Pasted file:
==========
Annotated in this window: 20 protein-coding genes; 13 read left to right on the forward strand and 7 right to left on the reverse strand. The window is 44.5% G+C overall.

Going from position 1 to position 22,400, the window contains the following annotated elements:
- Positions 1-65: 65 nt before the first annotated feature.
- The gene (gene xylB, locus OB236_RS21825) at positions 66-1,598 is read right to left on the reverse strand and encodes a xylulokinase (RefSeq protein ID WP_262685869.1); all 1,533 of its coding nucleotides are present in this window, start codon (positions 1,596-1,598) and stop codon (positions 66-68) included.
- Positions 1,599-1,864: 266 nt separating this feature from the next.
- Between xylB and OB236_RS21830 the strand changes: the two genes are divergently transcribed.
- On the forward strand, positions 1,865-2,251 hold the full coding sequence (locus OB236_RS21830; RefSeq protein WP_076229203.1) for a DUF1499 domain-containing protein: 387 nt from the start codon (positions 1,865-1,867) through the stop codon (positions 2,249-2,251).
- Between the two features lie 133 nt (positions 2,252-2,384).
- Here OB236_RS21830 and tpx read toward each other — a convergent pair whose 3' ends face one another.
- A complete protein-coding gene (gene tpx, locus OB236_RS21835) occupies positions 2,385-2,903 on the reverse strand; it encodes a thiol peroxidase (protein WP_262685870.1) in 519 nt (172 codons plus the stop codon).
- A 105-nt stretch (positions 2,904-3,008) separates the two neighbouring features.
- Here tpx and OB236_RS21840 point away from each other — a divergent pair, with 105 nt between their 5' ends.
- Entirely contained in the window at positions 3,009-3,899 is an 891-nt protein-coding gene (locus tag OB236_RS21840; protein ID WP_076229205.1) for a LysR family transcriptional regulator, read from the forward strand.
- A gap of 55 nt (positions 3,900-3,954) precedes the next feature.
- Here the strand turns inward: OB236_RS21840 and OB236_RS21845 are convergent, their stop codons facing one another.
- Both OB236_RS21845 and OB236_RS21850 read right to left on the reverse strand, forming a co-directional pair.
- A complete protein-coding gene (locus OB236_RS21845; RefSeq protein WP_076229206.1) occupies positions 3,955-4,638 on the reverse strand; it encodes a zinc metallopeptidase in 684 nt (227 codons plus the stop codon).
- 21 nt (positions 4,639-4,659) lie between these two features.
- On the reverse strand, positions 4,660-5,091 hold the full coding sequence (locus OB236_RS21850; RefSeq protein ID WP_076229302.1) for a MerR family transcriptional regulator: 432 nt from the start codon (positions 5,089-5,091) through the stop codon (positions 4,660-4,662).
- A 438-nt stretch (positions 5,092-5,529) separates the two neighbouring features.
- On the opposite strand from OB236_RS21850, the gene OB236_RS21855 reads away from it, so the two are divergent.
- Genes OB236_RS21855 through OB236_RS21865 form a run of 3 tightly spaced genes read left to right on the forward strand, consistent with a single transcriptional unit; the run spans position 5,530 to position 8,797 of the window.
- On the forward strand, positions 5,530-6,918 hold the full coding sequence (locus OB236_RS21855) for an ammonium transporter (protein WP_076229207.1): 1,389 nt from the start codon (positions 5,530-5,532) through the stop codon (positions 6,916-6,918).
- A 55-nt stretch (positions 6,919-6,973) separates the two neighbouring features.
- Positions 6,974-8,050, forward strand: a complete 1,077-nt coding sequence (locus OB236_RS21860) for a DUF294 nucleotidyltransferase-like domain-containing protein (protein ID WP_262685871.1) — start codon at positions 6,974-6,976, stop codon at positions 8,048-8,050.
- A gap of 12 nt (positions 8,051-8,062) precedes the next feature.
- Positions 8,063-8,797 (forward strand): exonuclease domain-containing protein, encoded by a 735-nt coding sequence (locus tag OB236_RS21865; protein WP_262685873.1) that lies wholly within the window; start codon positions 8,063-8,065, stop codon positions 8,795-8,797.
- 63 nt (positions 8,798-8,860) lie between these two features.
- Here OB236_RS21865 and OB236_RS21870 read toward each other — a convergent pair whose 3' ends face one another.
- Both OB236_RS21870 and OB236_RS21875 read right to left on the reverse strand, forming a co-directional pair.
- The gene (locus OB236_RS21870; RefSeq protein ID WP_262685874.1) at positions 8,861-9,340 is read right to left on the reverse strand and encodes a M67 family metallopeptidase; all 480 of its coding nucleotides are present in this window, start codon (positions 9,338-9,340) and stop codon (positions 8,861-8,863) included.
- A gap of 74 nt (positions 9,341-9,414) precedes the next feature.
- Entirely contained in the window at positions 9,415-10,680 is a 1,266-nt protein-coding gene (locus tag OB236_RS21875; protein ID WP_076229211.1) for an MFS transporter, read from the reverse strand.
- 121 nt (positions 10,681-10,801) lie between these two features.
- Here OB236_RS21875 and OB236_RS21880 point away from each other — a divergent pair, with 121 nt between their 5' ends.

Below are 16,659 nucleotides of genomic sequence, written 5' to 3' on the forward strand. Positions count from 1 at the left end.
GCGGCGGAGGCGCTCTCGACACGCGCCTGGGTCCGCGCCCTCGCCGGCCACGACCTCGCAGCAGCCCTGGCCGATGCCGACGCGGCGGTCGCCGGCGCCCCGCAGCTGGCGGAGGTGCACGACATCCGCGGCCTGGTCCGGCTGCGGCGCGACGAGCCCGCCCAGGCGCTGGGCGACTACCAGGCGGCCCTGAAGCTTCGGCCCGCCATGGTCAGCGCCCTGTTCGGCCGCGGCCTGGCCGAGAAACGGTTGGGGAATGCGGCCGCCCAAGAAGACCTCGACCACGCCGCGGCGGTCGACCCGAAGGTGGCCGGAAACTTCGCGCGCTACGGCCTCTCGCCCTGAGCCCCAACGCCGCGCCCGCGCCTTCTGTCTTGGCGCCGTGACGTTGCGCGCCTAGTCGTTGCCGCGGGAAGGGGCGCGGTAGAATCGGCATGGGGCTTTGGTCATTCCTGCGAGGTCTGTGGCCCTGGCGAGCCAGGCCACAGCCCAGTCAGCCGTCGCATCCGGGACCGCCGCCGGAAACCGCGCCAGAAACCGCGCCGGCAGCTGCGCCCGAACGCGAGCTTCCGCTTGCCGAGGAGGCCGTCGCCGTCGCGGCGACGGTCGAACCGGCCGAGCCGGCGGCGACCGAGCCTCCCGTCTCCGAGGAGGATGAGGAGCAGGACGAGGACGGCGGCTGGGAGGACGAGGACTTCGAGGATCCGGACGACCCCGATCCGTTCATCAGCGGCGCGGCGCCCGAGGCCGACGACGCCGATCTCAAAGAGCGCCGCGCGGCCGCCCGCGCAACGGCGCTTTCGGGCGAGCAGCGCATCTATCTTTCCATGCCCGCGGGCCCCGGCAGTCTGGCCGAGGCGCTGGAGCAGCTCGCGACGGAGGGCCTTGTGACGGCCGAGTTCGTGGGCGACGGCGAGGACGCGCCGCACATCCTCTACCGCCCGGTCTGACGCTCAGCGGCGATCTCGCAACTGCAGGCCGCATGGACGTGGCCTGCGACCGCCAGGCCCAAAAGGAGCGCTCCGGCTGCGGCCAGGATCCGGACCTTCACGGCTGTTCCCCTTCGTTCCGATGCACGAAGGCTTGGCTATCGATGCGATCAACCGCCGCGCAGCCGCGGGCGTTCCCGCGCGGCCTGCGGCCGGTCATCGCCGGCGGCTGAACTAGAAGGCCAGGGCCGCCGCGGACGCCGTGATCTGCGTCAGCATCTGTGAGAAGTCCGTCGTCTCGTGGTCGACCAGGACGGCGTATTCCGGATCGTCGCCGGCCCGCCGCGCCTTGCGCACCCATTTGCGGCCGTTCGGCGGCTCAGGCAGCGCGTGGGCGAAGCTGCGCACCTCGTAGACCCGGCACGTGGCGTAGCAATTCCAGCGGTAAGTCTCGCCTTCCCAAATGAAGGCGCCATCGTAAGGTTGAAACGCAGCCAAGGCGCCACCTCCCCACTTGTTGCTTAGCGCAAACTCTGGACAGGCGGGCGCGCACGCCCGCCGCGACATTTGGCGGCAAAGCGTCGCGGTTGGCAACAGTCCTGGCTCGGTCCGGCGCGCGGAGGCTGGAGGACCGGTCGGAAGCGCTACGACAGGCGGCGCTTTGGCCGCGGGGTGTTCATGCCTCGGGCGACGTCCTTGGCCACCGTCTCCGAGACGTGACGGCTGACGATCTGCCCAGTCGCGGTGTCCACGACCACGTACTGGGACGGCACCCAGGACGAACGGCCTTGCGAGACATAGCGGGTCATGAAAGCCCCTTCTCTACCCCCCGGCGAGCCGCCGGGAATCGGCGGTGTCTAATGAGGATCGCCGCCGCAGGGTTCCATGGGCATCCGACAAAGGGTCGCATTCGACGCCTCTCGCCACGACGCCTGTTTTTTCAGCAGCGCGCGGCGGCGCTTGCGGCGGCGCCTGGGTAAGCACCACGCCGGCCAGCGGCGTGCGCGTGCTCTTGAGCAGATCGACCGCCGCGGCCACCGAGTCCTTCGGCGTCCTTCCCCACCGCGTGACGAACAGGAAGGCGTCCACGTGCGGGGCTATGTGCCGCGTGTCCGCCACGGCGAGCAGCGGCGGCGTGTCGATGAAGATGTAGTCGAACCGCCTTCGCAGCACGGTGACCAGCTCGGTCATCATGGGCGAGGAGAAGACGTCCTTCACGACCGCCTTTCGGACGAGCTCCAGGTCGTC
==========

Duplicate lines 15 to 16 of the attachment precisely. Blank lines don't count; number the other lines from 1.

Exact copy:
- Here the strand turns inward: OB236_RS21840 and OB236_RS21845 are convergent, their stop codons facing one another.
- Both OB236_RS21845 and OB236_RS21850 read right to left on the reverse strand, forming a co-directional pair.